You would have definitely heard about China’s big debt trap. It is a part of Chinese President Xi Jinping’s flagship Belt and Road Initiative (BRI), whereby the Communist nation pumps hefty loans with exorbitant interests into strategically located countries. Ultimately, when the recipient country fails to discharge Chinese debts, Beijing takes over control of strategic locations.
In the Indian Ocean Region (IOR), Beijing is trying to encircle India with a ring of such debt traps around the country as a part of its “string of pearls” strategy. However, India has now managed to drill a huge hole in China’s debt trap well building around it with a massive project in the Maldives, an archipelago located in the IOR near India. This is India’s message to the world- development can be carried out without debt traps.
India and Maldives are reportedly set to sign a contract on the mega Greater Male Connectivity project (GMCP). This is going to be the largest infrastructure project in the archipelago nation and is therefore going to beat China when it comes to enhancing its presence in the Maldives.
GCMP is an ambitious project and will consist of a 6.74 km long bridge and causeway link connecting Male, the capital of Maldives, with islands of Villingli, Gulhifalhu and Thilafushi. Unlike Chinese projects, which are funded by commercially exploitative loans, GCMP will be financed under a grant of $100 million and a line of credit of $400 million from India.
GCMP is expected to become the lifeline of the Maldivian economy and it will create a major connectivity link joining the four main islands of the country where almost half of the archipelago nation’s population lives.
GCMP is bound to hurt China’s presence in the Maldives. In fact, GCMP will completely undermine the 1.4 km long Sinamalé Bridge connecting Male with Hulhule’ and Hulhumalé. The Sinamalé Bridge was built in 2018 with Chinese support.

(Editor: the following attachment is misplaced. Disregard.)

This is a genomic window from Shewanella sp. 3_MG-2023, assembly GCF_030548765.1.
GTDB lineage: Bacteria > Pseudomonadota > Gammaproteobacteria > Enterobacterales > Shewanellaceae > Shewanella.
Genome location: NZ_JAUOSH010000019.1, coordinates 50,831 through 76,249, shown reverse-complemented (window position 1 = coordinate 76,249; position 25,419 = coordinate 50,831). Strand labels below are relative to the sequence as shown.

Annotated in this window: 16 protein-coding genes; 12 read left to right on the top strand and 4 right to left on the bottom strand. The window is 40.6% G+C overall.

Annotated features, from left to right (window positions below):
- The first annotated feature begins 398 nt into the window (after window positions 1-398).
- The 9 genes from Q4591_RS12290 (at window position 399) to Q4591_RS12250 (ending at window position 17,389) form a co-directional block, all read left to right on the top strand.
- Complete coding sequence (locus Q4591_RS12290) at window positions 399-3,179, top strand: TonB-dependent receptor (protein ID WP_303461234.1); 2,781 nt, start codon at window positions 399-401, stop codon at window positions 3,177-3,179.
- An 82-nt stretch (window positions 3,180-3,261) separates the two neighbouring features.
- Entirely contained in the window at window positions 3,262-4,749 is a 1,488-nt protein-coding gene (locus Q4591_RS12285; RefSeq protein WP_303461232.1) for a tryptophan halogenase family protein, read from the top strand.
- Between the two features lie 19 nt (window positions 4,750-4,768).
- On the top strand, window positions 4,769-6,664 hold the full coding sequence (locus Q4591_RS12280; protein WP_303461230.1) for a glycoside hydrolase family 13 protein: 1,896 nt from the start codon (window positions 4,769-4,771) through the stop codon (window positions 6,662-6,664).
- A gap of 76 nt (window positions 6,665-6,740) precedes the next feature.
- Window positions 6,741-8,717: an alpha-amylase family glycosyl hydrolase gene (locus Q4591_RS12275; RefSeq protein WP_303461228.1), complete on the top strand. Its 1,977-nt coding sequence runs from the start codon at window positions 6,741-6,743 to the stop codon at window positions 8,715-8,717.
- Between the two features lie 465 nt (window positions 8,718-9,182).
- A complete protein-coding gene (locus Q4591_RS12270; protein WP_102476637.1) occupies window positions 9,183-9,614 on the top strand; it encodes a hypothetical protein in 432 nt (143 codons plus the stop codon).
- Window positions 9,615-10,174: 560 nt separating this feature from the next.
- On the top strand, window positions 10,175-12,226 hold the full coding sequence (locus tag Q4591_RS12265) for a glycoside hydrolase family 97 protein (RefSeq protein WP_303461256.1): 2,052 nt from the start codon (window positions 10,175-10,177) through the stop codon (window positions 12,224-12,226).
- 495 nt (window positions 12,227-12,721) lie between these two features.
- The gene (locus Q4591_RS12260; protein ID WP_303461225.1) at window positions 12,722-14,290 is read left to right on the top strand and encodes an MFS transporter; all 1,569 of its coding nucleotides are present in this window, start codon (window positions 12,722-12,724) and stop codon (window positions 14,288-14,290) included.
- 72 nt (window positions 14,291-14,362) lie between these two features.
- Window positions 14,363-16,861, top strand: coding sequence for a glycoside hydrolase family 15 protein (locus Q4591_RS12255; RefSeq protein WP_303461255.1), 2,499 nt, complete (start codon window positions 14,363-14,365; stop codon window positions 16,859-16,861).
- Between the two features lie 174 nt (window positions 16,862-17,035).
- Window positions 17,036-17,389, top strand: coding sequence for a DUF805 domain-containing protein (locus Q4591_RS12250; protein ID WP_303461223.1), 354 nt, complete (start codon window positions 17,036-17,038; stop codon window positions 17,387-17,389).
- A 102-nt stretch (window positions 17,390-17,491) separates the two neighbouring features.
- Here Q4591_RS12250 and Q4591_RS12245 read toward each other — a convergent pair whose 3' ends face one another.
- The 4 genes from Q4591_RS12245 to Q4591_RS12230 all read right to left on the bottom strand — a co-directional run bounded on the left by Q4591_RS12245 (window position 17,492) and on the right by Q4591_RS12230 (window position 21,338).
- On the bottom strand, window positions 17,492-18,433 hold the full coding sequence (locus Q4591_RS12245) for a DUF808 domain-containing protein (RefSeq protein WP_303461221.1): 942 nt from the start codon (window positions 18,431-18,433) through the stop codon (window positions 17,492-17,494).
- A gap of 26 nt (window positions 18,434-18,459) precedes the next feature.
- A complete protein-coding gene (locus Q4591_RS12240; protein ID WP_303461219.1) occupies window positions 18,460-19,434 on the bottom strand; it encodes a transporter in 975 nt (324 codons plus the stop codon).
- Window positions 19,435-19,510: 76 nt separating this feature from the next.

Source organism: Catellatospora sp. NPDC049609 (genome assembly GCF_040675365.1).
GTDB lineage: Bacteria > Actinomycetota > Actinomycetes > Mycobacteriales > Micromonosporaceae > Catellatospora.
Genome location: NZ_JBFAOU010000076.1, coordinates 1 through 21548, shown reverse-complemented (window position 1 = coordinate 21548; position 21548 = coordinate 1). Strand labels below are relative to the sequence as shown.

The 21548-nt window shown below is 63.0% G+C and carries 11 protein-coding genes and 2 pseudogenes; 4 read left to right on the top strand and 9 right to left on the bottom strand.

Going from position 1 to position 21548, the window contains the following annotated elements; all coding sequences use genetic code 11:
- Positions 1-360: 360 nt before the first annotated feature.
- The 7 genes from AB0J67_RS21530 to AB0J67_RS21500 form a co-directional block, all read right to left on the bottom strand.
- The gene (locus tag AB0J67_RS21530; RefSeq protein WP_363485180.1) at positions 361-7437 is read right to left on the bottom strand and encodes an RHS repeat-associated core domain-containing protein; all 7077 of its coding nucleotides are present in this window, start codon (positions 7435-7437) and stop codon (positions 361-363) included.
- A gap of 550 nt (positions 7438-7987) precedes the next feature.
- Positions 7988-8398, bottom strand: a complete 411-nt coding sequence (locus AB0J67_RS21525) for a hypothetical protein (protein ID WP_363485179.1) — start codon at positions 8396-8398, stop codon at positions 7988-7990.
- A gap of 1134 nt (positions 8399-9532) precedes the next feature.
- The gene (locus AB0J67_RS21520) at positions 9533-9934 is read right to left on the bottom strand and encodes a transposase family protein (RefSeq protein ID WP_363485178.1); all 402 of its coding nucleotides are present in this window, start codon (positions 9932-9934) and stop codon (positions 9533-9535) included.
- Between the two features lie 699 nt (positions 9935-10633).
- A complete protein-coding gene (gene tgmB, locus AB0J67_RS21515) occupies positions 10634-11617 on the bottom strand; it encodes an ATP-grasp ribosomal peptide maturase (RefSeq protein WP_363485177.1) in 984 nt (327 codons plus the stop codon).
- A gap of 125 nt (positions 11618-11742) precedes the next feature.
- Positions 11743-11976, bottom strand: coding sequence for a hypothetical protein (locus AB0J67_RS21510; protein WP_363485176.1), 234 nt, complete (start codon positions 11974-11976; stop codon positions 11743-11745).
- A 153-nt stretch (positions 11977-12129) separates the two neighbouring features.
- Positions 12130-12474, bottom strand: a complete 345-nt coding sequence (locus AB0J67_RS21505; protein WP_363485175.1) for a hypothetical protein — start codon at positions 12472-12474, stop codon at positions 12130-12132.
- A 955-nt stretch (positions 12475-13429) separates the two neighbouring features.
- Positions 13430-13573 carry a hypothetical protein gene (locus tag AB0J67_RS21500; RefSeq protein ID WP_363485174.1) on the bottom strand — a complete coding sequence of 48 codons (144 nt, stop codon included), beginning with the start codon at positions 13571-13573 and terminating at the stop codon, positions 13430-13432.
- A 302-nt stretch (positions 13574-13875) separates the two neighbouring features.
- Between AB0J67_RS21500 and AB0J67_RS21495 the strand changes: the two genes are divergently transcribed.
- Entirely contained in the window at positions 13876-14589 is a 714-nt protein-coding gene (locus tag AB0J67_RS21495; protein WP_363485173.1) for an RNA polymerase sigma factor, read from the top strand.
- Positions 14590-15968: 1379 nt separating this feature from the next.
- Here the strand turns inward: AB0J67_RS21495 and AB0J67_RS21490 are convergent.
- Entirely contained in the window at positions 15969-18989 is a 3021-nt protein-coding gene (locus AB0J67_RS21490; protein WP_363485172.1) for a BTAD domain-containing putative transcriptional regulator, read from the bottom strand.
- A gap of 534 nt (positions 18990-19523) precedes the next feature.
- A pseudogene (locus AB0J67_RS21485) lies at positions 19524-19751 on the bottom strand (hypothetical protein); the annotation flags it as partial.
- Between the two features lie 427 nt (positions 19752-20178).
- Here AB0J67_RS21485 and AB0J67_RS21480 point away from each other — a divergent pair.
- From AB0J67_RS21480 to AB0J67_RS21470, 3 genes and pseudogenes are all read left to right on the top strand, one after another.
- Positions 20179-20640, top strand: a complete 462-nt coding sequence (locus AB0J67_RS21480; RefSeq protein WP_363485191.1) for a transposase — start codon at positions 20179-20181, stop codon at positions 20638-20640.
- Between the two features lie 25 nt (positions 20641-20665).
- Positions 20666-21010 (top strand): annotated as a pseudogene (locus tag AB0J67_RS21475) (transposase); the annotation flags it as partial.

Moreover, India is deeply involved in several infrastructure projects in the Maldives, such as the expansion of an airport, expansion of fisheries plants and building a cricket stadium and road projects. New Delhi’s involvement in the Maldives is rather benevolent and India’s line of credit is being reportedly used in ten projects including a cancer hospital.
India’s engagement with the Maldives practically dashes Beijing’s hopes of fanning anti-India sentiment in the archipelago nation. It seems that the Maldives understood how the paper Dragon burdened it with an unsustainable $3.4 billion debt. With a regime change in 2018 and the victory of a pro-India, anti-China leader, Male understood that it was a much more prudent move to befriend India at China’s expense.
Enhancing presence and influence in the Maldives, and keeping China away from the archipelago nation is a part of New Delhi’s foreign strategy. Firstly, India considers the IOR its natural sphere of influence and secondly, China can weaponise any position of strength in India’s vicinity. For these two reasons, India is doing everything under its control to keep China at bay in the archipelago nation.
In fact, New Delhi seems quite capable when it comes to sabotaging one of China’s debt traps and driving a big hole in the colossal network of China’s exploitative projects.
What India has done in the Maldives is a lesson for the rest of the world. The world can develop without China’s debt traps. In fact, poor, underdeveloped and least developed countries must be protected from Beijing’s evil designs and should be given an opportunity of thriving in a friendly atmosphere.
If a rising power like India can literally rescue a country from the big Chinese debt trap, then there is no reason why the US or European nations should not compete fiercely with China in order to restrict its debt trap projects. Contrary to what some pessimistic analysts have to say, China isn’t invincible. All you have you have do is offer a better deal as India did with the Maldives and the recipient country will come rushing away from Beijing.
New Delhi is securing the IOR from China, however other powers like Japan, the US, Australia and the EU must join hands in order to keep China at bay in other parts of the world, particularly the Indo-Pacific.